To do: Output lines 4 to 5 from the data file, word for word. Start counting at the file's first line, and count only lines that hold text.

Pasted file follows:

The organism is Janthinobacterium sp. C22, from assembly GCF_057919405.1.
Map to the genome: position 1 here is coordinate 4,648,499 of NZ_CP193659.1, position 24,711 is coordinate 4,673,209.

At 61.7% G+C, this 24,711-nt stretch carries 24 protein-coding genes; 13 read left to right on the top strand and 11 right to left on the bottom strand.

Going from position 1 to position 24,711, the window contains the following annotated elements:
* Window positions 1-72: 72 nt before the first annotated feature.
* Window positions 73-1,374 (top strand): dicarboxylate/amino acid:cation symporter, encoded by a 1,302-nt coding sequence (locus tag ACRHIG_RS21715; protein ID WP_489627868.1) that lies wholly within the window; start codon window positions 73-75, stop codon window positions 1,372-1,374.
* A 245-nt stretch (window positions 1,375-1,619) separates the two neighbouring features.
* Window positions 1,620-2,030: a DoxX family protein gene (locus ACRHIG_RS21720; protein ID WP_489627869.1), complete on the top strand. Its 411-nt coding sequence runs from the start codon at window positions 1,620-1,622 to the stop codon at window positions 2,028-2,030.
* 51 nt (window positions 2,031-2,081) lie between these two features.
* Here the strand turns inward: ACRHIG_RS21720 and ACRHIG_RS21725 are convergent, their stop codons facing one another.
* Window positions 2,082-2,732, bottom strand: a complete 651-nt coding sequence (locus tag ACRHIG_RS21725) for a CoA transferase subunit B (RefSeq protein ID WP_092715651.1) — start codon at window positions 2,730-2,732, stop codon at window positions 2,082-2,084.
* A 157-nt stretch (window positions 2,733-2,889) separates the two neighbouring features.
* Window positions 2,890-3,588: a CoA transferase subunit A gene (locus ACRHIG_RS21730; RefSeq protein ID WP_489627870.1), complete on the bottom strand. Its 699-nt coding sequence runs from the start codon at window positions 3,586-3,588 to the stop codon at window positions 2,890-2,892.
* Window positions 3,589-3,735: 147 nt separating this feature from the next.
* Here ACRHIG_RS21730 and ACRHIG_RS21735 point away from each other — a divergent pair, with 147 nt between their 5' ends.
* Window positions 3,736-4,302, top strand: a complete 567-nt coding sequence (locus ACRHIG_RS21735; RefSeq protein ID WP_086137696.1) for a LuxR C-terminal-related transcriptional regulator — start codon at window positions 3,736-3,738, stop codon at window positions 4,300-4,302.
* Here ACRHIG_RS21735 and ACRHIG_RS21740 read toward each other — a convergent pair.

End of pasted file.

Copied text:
Going from position 1 to position 24,711, the window contains the following annotated elements:
* Window positions 1-72: 72 nt before the first annotated feature.